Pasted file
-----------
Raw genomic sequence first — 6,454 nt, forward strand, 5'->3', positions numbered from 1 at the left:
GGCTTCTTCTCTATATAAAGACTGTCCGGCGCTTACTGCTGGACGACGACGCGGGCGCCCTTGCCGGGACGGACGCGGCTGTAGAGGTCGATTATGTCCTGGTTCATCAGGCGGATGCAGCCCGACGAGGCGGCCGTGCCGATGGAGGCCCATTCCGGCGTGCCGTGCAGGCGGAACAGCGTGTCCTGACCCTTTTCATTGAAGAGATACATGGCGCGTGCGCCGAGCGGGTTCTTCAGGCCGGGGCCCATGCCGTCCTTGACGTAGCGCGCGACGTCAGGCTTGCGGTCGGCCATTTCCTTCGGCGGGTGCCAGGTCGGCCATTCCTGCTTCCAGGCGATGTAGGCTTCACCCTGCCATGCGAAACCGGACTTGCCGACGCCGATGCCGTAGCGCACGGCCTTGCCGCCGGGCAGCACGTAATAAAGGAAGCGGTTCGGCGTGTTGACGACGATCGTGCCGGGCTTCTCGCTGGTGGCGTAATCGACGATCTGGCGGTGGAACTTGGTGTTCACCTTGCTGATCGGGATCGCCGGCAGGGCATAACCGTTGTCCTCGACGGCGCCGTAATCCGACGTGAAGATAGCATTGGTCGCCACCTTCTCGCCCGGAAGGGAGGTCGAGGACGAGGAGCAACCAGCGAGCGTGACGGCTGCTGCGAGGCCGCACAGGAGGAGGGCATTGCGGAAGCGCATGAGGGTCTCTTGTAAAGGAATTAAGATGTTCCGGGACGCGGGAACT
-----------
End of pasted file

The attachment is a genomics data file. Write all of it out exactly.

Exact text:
Raw genomic sequence first — 6,454 nt, forward strand, 5'->3', positions numbered from 1 at the left:
GGCTTCTTCTCTATATAAAGACTGTCCGGCGCTTACTGCTGGACGACGACGCGGGCGCCCTTGCCGGGACGGACGCGGCTGTAGAGGTCGATTATGTCCTGGTTCATCAGGCGGATGCAGCCCGACGAGGCGGCCGTGCCGATGGAGGCCCATTCCGGCGTGCCGTGCAGGCGGAACAGCGTGTCCTGACCCTTTTCATTGAAGAGATACATGGCGCGTGCGCCGAGCGGGTTCTTCAGGCCGGGGCCCATGCCGTCCTTGACGTAGCGCGCGACGTCAGGCTTGCGGTCGGCCATTTCCTTCGGCGGGTGCCAGGTCGGCCATTCCTGCTTCCAGGCGATGTAGGCTTCACCCTGCCATGCGAAACCGGACTTGCCGACGCCGATGCCGTAGCGCACGGCCTTGCCGCCGGGCAGCACGTAATAAAGGAAGCGGTTCGGCGTGTTGACGACGATCGTGCCGGGCTTCTCGCTGGTGGCGTAATCGACGATCTGGCGGTGGAACTTGGTGTTCACCTTGCTGATCGGGATCGCCGGCAGGGCATAACCGTTGTCCTCGACGGCGCCGTAATCCGACGTGAAGATAGCATTGGTCGCCACCTTCTCGCCCGGAAGGGAGGTCGAGGACGAGGAGCAACCAGCGAGCGTGACGGCTGCTGCGAGGCCGCACAGGAGGAGGGCATTGCGGAAGCGCATGAGGGTCTCTTGTAAAGGAATTAAGATGTTCCGGGACGCGGGAACT